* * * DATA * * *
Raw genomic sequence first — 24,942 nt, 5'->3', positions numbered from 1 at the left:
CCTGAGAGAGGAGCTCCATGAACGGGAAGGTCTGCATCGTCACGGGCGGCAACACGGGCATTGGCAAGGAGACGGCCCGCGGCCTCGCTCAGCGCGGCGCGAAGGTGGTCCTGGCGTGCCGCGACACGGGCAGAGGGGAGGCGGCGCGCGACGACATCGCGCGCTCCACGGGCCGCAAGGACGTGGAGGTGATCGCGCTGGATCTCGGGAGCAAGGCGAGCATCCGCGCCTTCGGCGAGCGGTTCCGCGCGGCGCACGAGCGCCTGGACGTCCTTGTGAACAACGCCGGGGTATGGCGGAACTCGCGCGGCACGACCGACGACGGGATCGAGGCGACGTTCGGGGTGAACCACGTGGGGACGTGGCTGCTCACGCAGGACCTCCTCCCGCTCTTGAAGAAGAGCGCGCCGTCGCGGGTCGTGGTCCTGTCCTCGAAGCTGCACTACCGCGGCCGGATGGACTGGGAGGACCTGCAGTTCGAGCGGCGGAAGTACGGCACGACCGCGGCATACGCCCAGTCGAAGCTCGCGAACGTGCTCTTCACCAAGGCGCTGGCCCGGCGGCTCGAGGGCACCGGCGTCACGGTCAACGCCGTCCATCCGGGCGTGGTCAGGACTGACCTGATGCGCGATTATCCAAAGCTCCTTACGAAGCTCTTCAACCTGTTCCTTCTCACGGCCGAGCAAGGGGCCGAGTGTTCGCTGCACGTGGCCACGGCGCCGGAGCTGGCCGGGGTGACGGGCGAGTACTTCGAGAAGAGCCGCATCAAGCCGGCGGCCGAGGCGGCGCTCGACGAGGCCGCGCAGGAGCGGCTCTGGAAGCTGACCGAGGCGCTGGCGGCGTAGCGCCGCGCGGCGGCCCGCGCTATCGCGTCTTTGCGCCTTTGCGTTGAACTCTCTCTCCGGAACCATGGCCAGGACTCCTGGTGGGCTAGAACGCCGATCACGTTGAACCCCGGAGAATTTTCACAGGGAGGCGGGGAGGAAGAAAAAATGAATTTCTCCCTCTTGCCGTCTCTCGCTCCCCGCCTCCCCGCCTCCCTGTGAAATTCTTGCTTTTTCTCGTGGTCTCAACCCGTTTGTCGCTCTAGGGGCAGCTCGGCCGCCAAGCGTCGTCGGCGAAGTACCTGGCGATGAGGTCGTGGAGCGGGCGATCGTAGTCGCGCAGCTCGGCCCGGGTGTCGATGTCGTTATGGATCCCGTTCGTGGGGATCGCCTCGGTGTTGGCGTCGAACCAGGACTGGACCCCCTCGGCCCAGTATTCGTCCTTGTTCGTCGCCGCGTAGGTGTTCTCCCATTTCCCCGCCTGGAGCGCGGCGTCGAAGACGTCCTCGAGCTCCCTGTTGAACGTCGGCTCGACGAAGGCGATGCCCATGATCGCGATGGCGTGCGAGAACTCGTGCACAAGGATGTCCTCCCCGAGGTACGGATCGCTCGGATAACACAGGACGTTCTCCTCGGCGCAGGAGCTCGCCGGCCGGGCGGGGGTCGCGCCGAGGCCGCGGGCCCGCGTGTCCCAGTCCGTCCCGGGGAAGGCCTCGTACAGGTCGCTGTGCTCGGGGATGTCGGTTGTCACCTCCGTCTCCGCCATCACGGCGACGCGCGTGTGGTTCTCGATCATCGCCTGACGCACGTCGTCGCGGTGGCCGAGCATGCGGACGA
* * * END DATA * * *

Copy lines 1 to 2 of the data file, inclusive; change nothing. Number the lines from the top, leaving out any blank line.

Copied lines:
Raw genomic sequence first — 24,942 nt, 5'->3', positions numbered from 1 at the left:
CCTGAGAGAGGAGCTCCATGAACGGGAAGGTCTGCATCGTCACGGGCGGCAACACGGGCATTGGCAAGGAGACGGCCCGCGGCCTCGCTCAGCGCGGCGCGAAGGTGGTCCTGGCGTGCCGCGACACGGGCAGAGGGGAGGCGGCGCGCGACGACATCGCGCGCTCCACGGGCCGCAAGGACGTGGAGGTGATCGCGCTGGATCTCGGGAGCAAGGCGAGCATCCGCGCCTTCGGCGAGCGGTTCCGCGCGGCGCACGAGCGCCTGGACGTCCTTGTGAACAACGCCGGGGTATGGCGGAACTCGCGCGGCACGACCGACGACGGGATCGAGGCGACGTTCGGGGTGAACCACGTGGGGACGTGGCTGCTCACGCAGGACCTCCTCCCGCTCTTGAAGAAGAGCGCGCCGTCGCGGGTCGTGGTCCTGTCCTCGAAGCTGCACTACCGCGGCCGGATGGACTGGGAGGACCTGCAGTTCGAGCGGCGGAAGTACGGCACGACCGCGGCATACGCCCAGTCGAAGCTCGCGAACGTGCTCTTCACCAAGGCGCTGGCCCGGCGGCTCGAGGGCACCGGCGTCACGGTCAACGCCGTCCATCCGGGCGTGGTCAGGACTGACCTGATGCGCGATTATCCAAAGCTCCTTACGAAGCTCTTCAACCTGTTCCTTCTCACGGCCGAGCAAGGGGCCGAGTGTTCGCTGCACGTGGCCACGGCGCCGGAGCTGGCCGGGGTGACGGGCGAGTACTTCGAGAAGAGCCGCATCAAGCCGGCGGCCGAGGCGGCGCTCGACGAGGCCGCGCAGGAGCGGCTCTGGAAGCTGACCGAGGCGCTGGCGGCGTAGCGCCGCGCGGCGGCCCGCGCTATCGCGTCTTTGCGCCTTTGCGTTGAACTCTCTCTCCGGAACCATGGCCAGGACTCCTGGTGGGCTAGAACGCCGATCACGTTGAACCCCGGAGAATTTTCACAGGGAGGCGGGGAGGAAGAAAAAATGAATTTCTCCCTCTTGCCGTCTCTCGCTCCCCGCCTCCCCGCCTCCCTGTGAAATTCTTGCTTTTTCTCGTGGTCTCAACCCGTTTGTCGCTCTAGGGGCAGCTCGGCCGCCAAGCGTCGTCGGCGAAGTACCTGGCGATGAGGTCGTGGAGCGGGCGATCGTAGTCGCGCAGCTCGGCCCGGGTGTCGATGTCGTTATGGATCCCGTTCGTGGGGATCGCCTCGGTGTTGGCGTCGAACCAGGACTGGACCCCCTCGGCCCAGTATTCGTCCTTGTTCGTCGCCGCGTAGGTGTTCTCCCATTTCCCCGCCTGGAGCGCGGCGTCGAAGACGTCCTCGAGCTCCCTGTTGAACGTCGGCTCGACGAAGGCGATGCCCATGATCGCGATGGCGTGCGAGAACTCGTGCACAAGGATGTCCTCCCCGAGGTACGGATCGCTCGGATAACACAGGACGTTCTCCTCGGCGCAGGAGCTCGCCGGCCGGGCGGGGGTCGCGCCGAGGCCGCGGGCCCGCGTGTCCCAGTCCGTCCCGGGGAAGGCCTCGTACAGGTCGCTGTGCTCGGGGATGTCGGTTGTCACCTCCGTCTCCGCCATCACGGCGACGCGCGTGTGGTTCTCGATCATCGCCTGACGCACGTCGTCGCGGTGGCCGAGCATGCGGACGA